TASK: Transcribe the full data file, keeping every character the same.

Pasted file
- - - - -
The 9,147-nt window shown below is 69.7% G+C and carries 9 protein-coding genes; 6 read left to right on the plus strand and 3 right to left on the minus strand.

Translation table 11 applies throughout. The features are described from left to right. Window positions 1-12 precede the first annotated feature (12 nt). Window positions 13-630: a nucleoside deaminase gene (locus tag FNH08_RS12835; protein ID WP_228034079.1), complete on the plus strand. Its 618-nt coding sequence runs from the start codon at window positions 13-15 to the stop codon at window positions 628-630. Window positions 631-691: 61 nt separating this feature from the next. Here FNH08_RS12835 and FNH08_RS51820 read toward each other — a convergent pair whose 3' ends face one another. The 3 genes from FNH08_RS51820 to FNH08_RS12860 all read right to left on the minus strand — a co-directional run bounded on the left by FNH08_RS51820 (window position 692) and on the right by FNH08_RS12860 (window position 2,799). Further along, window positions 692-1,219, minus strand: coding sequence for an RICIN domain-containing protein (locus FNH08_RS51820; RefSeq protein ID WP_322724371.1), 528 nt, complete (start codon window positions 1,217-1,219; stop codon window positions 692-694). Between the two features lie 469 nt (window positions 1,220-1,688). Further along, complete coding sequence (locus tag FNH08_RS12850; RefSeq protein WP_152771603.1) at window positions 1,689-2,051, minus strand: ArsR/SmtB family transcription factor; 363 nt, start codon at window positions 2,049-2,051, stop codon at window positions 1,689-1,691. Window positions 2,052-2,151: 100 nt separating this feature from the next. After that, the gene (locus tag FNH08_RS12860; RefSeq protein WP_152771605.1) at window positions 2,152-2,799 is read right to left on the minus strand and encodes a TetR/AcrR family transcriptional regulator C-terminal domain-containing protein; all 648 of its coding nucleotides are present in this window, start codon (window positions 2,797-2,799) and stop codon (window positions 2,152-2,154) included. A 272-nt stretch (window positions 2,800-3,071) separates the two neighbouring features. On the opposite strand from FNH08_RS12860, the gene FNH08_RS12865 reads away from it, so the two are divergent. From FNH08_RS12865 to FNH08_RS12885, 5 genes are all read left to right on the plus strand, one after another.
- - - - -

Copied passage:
The 9,147-nt window shown below is 69.7% G+C and carries 9 protein-coding genes; 6 read left to right on the plus strand and 3 right to left on the minus strand.

Translation table 11 applies throughout. The features are described from left to right. Window positions 1-12 precede the first annotated feature (12 nt). Window positions 13-630: a nucleoside deaminase gene (locus tag FNH08_RS12835; protein ID WP_228034079.1), complete on the plus strand. Its 618-nt coding sequence runs from the start codon at window positions 13-15 to the stop codon at window positions 628-630. Window positions 631-691: 61 nt separating this feature from the next. Here FNH08_RS12835 and FNH08_RS51820 read toward each other — a convergent pair whose 3' ends face one another. The 3 genes from FNH08_RS51820 to FNH08_RS12860 all read right to left on the minus strand — a co-directional run bounded on the left by FNH08_RS51820 (window position 692) and on the right by FNH08_RS12860 (window position 2,799). Further along, window positions 692-1,219, minus strand: coding sequence for an RICIN domain-containing protein (locus FNH08_RS51820; RefSeq protein ID WP_322724371.1), 528 nt, complete (start codon window positions 1,217-1,219; stop codon window positions 692-694). Between the two features lie 469 nt (window positions 1,220-1,688). Further along, complete coding sequence (locus tag FNH08_RS12850; RefSeq protein WP_152771603.1) at window positions 1,689-2,051, minus strand: ArsR/SmtB family transcription factor; 363 nt, start codon at window positions 2,049-2,051, stop codon at window positions 1,689-1,691. Window positions 2,052-2,151: 100 nt separating this feature from the next. After that, the gene (locus tag FNH08_RS12860; RefSeq protein WP_152771605.1) at window positions 2,152-2,799 is read right to left on the minus strand and encodes a TetR/AcrR family transcriptional regulator C-terminal domain-containing protein; all 648 of its coding nucleotides are present in this window, start codon (window positions 2,797-2,799) and stop codon (window positions 2,152-2,154) included. A 272-nt stretch (window positions 2,800-3,071) separates the two neighbouring features. On the opposite strand from FNH08_RS12860, the gene FNH08_RS12865 reads away from it, so the two are divergent. From FNH08_RS12865 to FNH08_RS12885, 5 genes are all read left to right on the plus strand, one after another.